The Brick’s Mincemeat Factory is a significant building in the history of Crosswicks Village, representing both the contributions of the prominent Brick family and one of the earliest and most successful commercial establishments in the Township. The threat to the historic Brick’s Mincemeat Factory, currently known as the Hamilton Uniform Company, is demolition by neglect. This iconic building sits in a prominent location in the Crosswicks Village National and State Register Historic District in Chesterfield Township. The building has been vacant for several years, is in severe disrepair and has been deemed a safety hazard by Chesterfield Township. The factory building was created in 1879 by moving two local farm houses to the property and joining them together. Over the years, several additions were made, resulting in the wood and concrete sprawling structure that exists today.
Edgar Brick, the founder of the mincemeat manufacturing company that occupied the building until 1968, moved to Crosswicks in the 1850s with his wife, Susan, where they opened a general store on Main Street. Edgar Brick began making mincemeat in 1874 because he was dissatisfied with the Philadelphia-made mincemeat that he had been selling in his store. The first year he sold 76 pounds of his own mincemeat, and after five years of increasing sales, he found it necessary to move his operations to a larger building. It was then that he bought the two farm houses and moved them to the current site of the factory.
By the turn of the 20th century, Edgar Brick & Sons became the largest mincemeat manufacturer in the state. After Edgar Brick’s death in 1920, the company was taken over by his three sons, Arthur, Josiah, and Charles, and Brick family members were involved in running the business for the remaining 48 years of the company’s existence. At its peak during World War II, Edgar Brick & Sons employed 40 workers and produced three million pounds of mincemeat per year, making it the largest manufacturer of mincemeat in the United States. The Brick family played a very prominent role in the history of Chesterfield Township – members of the Brick family were instrumental in bringing electricity to Crosswicks, establishing a mill and an ice plant along the Crosswicks Creek, and forming the Chesterfield Township Historical Society.
In the 1960s, mincemeat consumption began to decline, and in 1968, the company began producing alcoholic beverages and ceased manufacturing mincemeat entirely; it closed in 1979, and much of the original equipment and furnishings were auctioned off. In 1980, the building was purchased by the Hamilton Uniform Company, which maintained the business for many years until it closed its doors more than a decade ago.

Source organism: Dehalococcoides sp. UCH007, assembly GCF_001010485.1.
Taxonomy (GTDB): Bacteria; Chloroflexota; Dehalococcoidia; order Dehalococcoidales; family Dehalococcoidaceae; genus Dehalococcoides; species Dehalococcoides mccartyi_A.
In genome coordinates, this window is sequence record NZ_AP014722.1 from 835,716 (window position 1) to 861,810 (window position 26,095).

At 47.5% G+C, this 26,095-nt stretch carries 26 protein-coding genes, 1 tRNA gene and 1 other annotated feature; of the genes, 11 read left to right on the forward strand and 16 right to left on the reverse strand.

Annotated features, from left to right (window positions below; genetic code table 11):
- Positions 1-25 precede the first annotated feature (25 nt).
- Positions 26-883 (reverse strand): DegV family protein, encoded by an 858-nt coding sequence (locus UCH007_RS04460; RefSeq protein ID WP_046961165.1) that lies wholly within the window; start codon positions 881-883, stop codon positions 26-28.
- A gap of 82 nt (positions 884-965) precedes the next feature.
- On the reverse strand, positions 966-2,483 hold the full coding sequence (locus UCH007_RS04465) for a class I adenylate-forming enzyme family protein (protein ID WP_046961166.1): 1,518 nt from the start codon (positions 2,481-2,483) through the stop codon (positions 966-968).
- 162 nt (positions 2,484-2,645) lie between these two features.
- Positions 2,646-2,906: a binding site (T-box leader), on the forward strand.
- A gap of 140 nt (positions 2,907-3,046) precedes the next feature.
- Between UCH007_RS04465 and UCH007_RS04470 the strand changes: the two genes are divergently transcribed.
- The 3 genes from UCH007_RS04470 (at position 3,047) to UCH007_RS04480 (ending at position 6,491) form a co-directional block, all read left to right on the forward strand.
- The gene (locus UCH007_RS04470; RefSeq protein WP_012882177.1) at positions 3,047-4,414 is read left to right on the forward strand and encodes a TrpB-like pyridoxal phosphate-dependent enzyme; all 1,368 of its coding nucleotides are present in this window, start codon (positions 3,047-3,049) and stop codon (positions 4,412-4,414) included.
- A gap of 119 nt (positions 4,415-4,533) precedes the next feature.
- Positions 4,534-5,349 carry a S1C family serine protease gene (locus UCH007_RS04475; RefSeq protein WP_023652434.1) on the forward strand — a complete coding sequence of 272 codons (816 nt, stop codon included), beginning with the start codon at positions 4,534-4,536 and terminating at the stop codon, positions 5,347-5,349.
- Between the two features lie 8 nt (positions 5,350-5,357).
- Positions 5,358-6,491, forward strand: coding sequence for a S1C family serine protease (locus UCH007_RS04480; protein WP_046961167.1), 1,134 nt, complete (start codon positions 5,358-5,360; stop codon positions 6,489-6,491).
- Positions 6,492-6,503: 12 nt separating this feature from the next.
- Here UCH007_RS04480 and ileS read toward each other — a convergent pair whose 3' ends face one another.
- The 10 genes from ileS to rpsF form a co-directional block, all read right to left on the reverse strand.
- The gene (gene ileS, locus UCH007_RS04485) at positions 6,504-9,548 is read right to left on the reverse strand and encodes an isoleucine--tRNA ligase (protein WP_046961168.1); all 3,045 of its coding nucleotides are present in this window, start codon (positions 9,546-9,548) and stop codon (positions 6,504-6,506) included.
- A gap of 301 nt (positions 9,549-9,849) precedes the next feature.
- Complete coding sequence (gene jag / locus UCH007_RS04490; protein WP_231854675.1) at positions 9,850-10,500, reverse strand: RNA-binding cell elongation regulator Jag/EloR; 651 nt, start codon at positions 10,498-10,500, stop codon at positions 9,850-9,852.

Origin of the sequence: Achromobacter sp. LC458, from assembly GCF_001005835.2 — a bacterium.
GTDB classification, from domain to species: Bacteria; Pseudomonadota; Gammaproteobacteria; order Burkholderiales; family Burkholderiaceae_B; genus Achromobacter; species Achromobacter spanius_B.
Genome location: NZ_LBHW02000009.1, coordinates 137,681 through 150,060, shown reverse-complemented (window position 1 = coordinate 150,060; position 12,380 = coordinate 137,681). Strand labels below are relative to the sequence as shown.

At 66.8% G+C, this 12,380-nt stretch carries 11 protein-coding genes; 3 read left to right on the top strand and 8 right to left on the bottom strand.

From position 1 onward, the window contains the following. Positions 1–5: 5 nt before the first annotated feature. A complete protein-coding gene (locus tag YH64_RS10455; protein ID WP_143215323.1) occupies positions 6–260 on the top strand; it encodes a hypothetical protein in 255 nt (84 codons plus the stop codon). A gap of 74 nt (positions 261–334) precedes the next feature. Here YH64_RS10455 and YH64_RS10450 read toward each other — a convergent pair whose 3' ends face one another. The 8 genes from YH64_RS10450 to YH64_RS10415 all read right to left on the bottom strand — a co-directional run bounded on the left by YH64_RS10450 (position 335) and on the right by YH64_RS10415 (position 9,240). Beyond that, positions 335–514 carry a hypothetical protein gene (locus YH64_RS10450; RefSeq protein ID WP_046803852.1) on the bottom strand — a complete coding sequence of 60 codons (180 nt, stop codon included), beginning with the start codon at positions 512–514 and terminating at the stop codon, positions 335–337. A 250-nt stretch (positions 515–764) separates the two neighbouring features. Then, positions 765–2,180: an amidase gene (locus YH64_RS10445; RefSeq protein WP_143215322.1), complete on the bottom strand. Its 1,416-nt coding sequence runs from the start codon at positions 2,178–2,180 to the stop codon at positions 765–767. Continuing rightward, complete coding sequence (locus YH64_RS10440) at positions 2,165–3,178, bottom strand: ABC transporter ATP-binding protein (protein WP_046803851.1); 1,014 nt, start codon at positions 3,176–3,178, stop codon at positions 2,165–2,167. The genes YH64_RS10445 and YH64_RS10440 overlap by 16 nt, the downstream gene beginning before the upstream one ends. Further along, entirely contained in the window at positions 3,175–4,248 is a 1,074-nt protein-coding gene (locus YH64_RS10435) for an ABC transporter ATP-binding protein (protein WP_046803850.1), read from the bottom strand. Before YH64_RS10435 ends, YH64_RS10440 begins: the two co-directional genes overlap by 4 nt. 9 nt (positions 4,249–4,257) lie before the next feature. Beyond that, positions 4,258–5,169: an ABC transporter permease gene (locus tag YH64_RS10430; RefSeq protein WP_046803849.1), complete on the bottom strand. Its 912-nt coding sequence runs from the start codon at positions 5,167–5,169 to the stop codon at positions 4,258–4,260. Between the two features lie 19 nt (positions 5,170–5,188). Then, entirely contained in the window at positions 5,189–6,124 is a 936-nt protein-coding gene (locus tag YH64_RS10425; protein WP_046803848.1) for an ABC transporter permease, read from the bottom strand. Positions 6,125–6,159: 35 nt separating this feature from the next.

The proprietor of the uniform company is still the owner of the building and a local resident. She has been trying to sell the property for a couple of years, but has been hampered by conflicting zoning designations — half the property sits in an “agricultural zone” and half sits in a “village zone”. There was some interest in the property last year from a local developer who intended to develop the building as residential units and preserve as much of the original exterior as possible. Unfortunately, this developer has since put the project “on hold” indefinitely, and the property is on the market with a new realtor, being advertised by the new realtor as a tear-down. The historic factory building, sitting on 3.28 acres, may yield as many as 16 building lots in the center of the Crosswicks Historic District.
In response to the request of the owner’s family, the local Planning Board is presently considering rezoning the entire property as one zone to facilitate the sale of the building. A new single zoning designation would also determine the density of any new development, so it remains to be seen how this will affect the historic building. We encourage the Township to work with the owner and any interested buyer to try to preserve as much as the original fabric of the factory building as possible. Fortunately, Chesterfield Township passed a historic preservation ordinance last year, and the new Historic Preservation Commission will also participate in any discussions over the fate of the mincemeat factory. However, any decisions may come too late to save the rapidly deteriorating building – sections of the roof have recently collapsed, leaving parts of the interior open to the elements.
Chesterfield Historic Preservation Commission